WHAT’S YOUR STYLE?
As one source describes it, “First and foremost, square dancing is people; socializing, dancing, playing music, and having an experience together!”
It creates an atmosphere of music and laughter among friends and neighbours. Square Dancing is also healthy, both mentally and physically. If you need to blow off steam, try square dancing!
Modern Square Dance
Modern Square Dance, like it’s predecessor – the Traditional Square Dance, is directed by a caller. The caller strings together, or choreographs, a sequence of moves to create an intricate dance set to the music of his or her choice.
The music for modern square dancing can be from any artist, year or genre. You will find a wide variety from caller to caller.
There are eight people (four couples), who generally function as a team, in each square. The formation is a couple, facing inward, on each “side” of the square. Usually, each square dances independently of one another. However, there are always exceptions to every rule; some callers can create specialty and fun dances which will move a dancer from one square to another.
Line dance is exactly what it sounds like, there are lines of dancers all doing the same steps. A little known bit of info about line dancing is that the dances are again, lead by a line dance caller.
There are some line dances that are so popular they are taught in schools and it seems like everyone knows at least a couple of steps to them.
Clogging is a type of folk dance in which the dancer’s footwear is used percussively by striking the heel, the toe, or both against a floor or each other to create audible rhythms, usually to the downbeat with the heel keeping the rhythm.
Although some people still enjoy traditional clogging, today’s cloggers are just as likely to dance to hip-hop beats. In fact, modern clogging looks suspiciously similar to tap dancing. Both involve metal-tipped shoes, fast-paced music and a lot of stomping.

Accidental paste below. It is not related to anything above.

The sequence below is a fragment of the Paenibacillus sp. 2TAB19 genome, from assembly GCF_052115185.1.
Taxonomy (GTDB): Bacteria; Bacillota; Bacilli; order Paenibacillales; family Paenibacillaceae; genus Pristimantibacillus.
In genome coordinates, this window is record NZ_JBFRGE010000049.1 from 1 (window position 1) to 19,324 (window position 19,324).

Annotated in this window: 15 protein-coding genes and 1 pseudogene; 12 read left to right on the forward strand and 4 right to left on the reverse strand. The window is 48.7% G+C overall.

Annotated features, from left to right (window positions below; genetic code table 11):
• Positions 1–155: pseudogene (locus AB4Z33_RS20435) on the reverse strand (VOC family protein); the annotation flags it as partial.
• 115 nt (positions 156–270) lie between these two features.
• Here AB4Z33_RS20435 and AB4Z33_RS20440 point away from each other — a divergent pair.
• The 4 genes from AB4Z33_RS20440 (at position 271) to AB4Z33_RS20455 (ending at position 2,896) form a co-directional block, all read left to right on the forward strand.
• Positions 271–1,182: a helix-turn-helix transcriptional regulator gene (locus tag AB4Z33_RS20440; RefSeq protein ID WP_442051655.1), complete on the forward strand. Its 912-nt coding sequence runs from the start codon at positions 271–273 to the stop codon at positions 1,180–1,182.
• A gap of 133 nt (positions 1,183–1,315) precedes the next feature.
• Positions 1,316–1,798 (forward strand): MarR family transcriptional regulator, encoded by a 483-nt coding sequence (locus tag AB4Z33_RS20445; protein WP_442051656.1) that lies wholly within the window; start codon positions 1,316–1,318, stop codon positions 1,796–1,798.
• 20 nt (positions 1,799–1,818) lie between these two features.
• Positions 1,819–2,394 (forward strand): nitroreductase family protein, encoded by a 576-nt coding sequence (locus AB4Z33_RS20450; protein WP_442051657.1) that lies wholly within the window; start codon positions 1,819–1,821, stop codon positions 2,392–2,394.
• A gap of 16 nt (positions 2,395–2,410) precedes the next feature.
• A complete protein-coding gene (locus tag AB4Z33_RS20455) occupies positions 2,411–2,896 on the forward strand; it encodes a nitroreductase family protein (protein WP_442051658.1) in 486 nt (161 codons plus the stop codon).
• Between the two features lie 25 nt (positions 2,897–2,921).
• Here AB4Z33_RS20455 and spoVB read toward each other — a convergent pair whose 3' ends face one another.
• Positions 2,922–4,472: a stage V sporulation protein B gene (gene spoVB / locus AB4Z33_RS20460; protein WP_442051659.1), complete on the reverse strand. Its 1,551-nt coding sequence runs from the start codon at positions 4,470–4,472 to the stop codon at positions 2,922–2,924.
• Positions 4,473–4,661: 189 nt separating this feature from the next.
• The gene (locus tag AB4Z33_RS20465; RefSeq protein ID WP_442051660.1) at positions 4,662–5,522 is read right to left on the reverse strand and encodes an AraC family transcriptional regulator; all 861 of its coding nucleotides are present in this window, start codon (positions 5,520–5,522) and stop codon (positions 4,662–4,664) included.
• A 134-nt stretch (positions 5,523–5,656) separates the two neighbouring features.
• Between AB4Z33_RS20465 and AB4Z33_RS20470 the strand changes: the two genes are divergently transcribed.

Round dancing is much like ballroom dancing with a few exceptions. Indiviual couples move in a circlular, counter-clockwise pattern around the dance area. It is choreographed ahead of time and the “cuer” calls each move so the couples are dancing the same steps at the same time.
A great deal of work goes into creating a round dance. First, the cuer will select a piece of music of his or her choice. As with square dancing, this does not conform to any specific artist, year or genre. The cuer will then add the different steps or figures to flow to the music. This is then written out on a cue sheet for use at the dance.
At a square dance you will generally find a “round” between each tip. You will find more information about round dancing here.
Contra dancing is social interaction, meeting people, and making new friends, set to music.A caller, usually working with a group of live musicians, guides new and experienced dancers alike through a variety of dances.
A dancer and his or her partner dance a series of figures, or moves, with each other and with another couple for a short time. They then repeat the same figures with another couple, and so on. The figures are similar to those of old-time square dancing. The figures are combined in different ways for each different dance.
The caller teaches each dance before it is actually done to the music. This gives everyone an idea of what to expect so the movements can be easily executed. The caller leads the dances while they are being done to music, so dancers are able to perform each movement to the music. Once the dancers appear to have mastered a particular dance, the caller may stop calling, leaving the dancers to enjoy the movement with music alone.